Back to the Mass of today. Following the readings, Fr. Kyle asked the family and the God parents to approach the baptismal fount. He also asked all of the children who wanted to witness the baptism to come forth. I was amazed to see many young children sprint to the fount. All during the Mass, and the baptism, my eyes continued to drift to the tabernacle. Jesus Christ, present in all the tabernacles of the world, have mercy on me, the sinner.
    Fr. Kyle made mention of the indelible mark we receive at baptism. I think of that often, for myself and for all my family members who are baptized and have left the faith. It was a wonder-filled Mass, like all Masses.

    Peace and God bless

  14. Gregg the Obscure says:

    a truly outstanding homily this week! Father related the story of St. Catherine of Siena who, though she had no worldly standing and no place of honor in the Church, took it upon herself to remind the pope himself of his duties of which he had been grossly negligent. So we too should do in these dark days. St. Catherine first made sure her own house was in order through penance and prayer, as should we. Having done so we should address ourselves to today’s negligent and incompetent bishops (and copy the papal nuncio). He then mentioned several suggested practices for growing in sanctity to make this task fruitful.

    I didn’t get to speak with him after Mass as there was a goodly amount of food to stow away in the pantry for the St. Vincent de Paul. I did drop him an email thanking him.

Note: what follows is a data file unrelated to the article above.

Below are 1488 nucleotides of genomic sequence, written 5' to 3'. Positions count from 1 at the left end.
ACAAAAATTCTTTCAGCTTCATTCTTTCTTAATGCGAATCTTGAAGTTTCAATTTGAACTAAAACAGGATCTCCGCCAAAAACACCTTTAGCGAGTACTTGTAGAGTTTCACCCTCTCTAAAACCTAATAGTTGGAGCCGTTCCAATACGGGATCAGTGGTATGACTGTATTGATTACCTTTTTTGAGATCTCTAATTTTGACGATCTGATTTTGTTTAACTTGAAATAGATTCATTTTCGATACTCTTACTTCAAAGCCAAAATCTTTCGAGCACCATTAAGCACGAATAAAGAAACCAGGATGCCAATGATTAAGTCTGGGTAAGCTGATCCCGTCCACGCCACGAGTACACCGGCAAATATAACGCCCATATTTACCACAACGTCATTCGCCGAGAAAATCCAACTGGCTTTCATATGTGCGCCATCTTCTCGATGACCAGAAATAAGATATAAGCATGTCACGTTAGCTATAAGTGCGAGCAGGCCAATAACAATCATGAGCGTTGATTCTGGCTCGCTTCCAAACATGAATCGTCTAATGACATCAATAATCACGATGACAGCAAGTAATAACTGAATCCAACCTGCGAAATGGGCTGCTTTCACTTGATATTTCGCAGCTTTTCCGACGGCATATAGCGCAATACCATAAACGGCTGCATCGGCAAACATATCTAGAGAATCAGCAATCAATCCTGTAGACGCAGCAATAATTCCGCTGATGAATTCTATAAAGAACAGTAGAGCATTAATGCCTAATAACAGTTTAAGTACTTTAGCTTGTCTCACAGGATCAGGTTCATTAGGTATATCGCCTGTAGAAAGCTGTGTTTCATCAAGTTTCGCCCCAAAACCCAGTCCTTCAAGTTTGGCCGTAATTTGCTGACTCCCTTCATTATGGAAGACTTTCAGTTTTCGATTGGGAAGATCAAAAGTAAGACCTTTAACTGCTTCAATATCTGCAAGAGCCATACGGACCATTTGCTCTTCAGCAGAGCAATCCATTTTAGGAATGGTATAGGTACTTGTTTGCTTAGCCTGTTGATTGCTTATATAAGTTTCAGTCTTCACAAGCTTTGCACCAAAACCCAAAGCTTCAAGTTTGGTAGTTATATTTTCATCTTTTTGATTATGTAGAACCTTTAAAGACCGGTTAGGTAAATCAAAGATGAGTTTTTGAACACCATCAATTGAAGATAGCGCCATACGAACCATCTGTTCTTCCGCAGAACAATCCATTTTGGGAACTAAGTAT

15. defenderofTruth says:

    “Live the Lord your God with all your heart, with all your soul, and with all your mind…”

    Father said that if we, upon reflection, have a hard time giving something up besides God, we’re doing it wrong. That is what “all your heart, soul, and mind” means.

  16. Nan says:

    Sunday after Exaltation of the Cross in the Byzantine Church. Father’s homily was about Blessed Karl of Austria, the last Emperor of Austria-Hungary, from whence our families immigrated, who gave up an empire for God.

  17. Nan says:

    Sunday after Exaltation of the Cross in the Byzantine Church. Father’s homily was about Blessed Karl of Austria, the last Emperor of Austria-Hungary, from whence our families immigrated, who gave up an empire for God.

  18. Ellen says:

    Our pastor has been on vacation for a couple of weeks. Our assistant preached a wonderful sermon about the abuse scandal when Father was gone, and when he came back Sunday, Father doubled down. He particularly stressed “Lord to who shall we go? You have the words of eternal life” He also mentioned off hand that in a few cases the stoles of the abusing bishops would become nooses around their neck. It was hard hitting and quite bracing. I felt like applauding.

  19. ajf1984 says:

    24th Sun O.T. for our Novus Ordo Mass at the Basilica of the Shrine of Our Lady, Help of Christians at Holy Hill: one of our holy Friars preached on the importance of getting who Jesus truly is correct–mistaken Christology leads to errors in just about every other aspect of the faith. Particularly interesting was a story Father told of his time in seminary, when one of his learnéd Fr.-Dr. Professors told the class that Jesus was a human person, rather than a Divine person with both human and divine natures. The learnéd Fr.-Dr. was not overly thrilled with being publicly corrected by a shoe-less Carmelite!

  20. mo7 says:

    Our priest preached ably on the readings from the OF, speaking of the value of suffering, at the EF. Hey It’s all good.